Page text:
Carbon flows: Key to pastoral productivity – Alan Lauder
Former pastoralist Alan Lauder’s pioneering insights into the management of pastoral landscapes by timing – dynamic management of carbon production – are explained in a series of 37 easy-to-read columns, along with his ground-breaking book of 2008 Carbon Grazing, an update and other explanatory material. All are published on the Carbon Stocks and Flows page of this site.
“Carbon grazing” refers to management of pastoral land in a way that maximises carbon flows. Carbon flows at different speeds through ecosystems, including through livestock. An understanding of this principle changes one’s approach to land management. Graziers need to be harvesting only the surplus, not the means by which a usable surplus is generated. They should harvest what resides above ground after adequate carbon has flowed to all parts of the landscape, such as after rain. This approach will ensure future animal production and ongoing environmental resilience.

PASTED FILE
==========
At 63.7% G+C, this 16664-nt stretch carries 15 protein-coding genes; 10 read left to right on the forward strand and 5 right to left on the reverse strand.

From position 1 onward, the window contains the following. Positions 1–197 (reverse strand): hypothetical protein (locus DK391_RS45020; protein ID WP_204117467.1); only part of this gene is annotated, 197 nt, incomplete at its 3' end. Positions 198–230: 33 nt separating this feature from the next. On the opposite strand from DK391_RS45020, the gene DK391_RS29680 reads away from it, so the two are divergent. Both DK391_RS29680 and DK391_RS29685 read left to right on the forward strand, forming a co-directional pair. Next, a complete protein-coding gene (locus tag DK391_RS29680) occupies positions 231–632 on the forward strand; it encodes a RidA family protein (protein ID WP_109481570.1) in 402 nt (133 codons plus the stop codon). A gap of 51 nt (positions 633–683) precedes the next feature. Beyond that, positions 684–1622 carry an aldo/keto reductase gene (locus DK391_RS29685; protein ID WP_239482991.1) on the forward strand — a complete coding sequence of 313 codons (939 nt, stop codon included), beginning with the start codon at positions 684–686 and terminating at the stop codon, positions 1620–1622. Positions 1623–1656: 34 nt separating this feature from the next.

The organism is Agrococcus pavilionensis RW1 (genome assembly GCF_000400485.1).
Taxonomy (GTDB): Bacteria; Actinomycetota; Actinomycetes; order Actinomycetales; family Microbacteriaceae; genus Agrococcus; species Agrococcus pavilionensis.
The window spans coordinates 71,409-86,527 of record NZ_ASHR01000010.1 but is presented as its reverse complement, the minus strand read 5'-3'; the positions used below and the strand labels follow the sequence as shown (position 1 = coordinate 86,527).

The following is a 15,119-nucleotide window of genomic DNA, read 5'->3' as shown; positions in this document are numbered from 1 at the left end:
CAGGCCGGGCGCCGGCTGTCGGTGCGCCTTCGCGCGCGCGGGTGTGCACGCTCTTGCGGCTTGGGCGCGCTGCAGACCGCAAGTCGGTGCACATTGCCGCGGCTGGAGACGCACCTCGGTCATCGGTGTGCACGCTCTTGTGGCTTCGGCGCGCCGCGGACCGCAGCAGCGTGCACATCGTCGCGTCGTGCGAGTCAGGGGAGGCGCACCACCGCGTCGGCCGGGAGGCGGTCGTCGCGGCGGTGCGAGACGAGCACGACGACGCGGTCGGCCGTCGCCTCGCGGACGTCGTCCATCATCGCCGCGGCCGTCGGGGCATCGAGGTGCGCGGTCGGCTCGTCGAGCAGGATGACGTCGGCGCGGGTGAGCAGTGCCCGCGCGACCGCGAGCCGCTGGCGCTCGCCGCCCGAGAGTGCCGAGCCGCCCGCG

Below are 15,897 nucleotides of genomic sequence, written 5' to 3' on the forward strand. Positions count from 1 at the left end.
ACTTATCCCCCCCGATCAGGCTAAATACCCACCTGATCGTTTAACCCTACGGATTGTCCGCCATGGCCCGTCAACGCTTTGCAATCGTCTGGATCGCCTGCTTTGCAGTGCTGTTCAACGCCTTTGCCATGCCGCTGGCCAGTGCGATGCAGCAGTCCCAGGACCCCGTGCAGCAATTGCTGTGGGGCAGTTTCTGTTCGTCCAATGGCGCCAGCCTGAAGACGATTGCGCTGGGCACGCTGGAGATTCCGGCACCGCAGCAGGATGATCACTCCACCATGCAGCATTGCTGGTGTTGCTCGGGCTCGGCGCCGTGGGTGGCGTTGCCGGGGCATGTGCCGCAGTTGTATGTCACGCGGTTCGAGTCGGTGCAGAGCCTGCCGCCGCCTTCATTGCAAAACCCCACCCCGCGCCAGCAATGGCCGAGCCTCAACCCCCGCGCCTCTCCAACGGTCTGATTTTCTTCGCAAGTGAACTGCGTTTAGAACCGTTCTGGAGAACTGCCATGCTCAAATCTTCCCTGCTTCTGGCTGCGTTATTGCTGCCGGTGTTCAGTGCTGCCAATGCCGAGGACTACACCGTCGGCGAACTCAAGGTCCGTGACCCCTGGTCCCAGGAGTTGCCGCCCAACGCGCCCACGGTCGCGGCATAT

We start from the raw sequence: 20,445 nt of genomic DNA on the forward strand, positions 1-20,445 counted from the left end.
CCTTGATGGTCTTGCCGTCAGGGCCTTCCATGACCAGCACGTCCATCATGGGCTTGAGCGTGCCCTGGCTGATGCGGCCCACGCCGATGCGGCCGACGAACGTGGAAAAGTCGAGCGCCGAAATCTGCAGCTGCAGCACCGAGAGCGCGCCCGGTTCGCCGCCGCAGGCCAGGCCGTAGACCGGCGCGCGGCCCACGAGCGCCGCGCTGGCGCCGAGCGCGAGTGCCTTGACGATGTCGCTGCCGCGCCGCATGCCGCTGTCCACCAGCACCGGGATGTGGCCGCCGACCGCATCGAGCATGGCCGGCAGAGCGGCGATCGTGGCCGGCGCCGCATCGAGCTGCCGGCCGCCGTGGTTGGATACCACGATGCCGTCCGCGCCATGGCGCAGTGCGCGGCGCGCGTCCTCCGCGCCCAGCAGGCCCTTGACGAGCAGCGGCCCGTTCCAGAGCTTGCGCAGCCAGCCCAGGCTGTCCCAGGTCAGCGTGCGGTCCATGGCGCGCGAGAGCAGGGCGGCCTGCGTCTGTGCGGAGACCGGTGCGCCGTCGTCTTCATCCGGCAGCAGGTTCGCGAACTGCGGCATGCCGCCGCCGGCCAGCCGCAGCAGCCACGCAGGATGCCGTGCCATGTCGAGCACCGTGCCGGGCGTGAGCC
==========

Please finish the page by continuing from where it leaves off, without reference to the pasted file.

The columns are based on science fortified with paddock-scale observations. Flows of carbon carry energy and nutrients and make them available to plants and animals. The materials on Mr Lauder’s page Carbon Stocks and Flows are essential reading for every grazier, extension officer and those running programs to sequester carbon emissions.